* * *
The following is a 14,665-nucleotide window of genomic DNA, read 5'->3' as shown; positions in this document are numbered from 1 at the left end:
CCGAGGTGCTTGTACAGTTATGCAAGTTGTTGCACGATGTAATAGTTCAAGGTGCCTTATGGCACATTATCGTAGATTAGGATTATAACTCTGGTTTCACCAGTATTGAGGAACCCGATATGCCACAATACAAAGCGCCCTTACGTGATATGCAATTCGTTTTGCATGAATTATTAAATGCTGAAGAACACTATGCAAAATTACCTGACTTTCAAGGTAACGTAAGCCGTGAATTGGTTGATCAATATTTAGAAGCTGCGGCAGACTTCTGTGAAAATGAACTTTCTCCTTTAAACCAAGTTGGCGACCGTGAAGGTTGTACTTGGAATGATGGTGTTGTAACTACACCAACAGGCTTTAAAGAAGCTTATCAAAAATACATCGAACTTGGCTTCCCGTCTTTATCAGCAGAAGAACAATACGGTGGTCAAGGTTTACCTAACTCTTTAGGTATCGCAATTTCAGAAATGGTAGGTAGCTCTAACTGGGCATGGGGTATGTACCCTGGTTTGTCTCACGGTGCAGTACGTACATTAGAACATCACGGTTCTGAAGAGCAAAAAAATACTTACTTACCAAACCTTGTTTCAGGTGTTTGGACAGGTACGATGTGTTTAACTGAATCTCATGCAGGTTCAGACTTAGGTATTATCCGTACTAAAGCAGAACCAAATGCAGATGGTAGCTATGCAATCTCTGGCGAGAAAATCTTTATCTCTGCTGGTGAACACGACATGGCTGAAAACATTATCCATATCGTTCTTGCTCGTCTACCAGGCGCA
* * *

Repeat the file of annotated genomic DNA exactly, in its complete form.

The following is a 14,665-nucleotide window of genomic DNA, read 5'->3' as shown; positions in this document are numbered from 1 at the left end:
CCGAGGTGCTTGTACAGTTATGCAAGTTGTTGCACGATGTAATAGTTCAAGGTGCCTTATGGCACATTATCGTAGATTAGGATTATAACTCTGGTTTCACCAGTATTGAGGAACCCGATATGCCACAATACAAAGCGCCCTTACGTGATATGCAATTCGTTTTGCATGAATTATTAAATGCTGAAGAACACTATGCAAAATTACCTGACTTTCAAGGTAACGTAAGCCGTGAATTGGTTGATCAATATTTAGAAGCTGCGGCAGACTTCTGTGAAAATGAACTTTCTCCTTTAAACCAAGTTGGCGACCGTGAAGGTTGTACTTGGAATGATGGTGTTGTAACTACACCAACAGGCTTTAAAGAAGCTTATCAAAAATACATCGAACTTGGCTTCCCGTCTTTATCAGCAGAAGAACAATACGGTGGTCAAGGTTTACCTAACTCTTTAGGTATCGCAATTTCAGAAATGGTAGGTAGCTCTAACTGGGCATGGGGTATGTACCCTGGTTTGTCTCACGGTGCAGTACGTACATTAGAACATCACGGTTCTGAAGAGCAAAAAAATACTTACTTACCAAACCTTGTTTCAGGTGTTTGGACAGGTACGATGTGTTTAACTGAATCTCATGCAGGTTCAGACTTAGGTATTATCCGTACTAAAGCAGAACCAAATGCAGATGGTAGCTATGCAATCTCTGGCGAGAAAATCTTTATCTCTGCTGGTGAACACGACATGGCTGAAAACATTATCCATATCGTTCTTGCTCGTCTACCAGGCGCA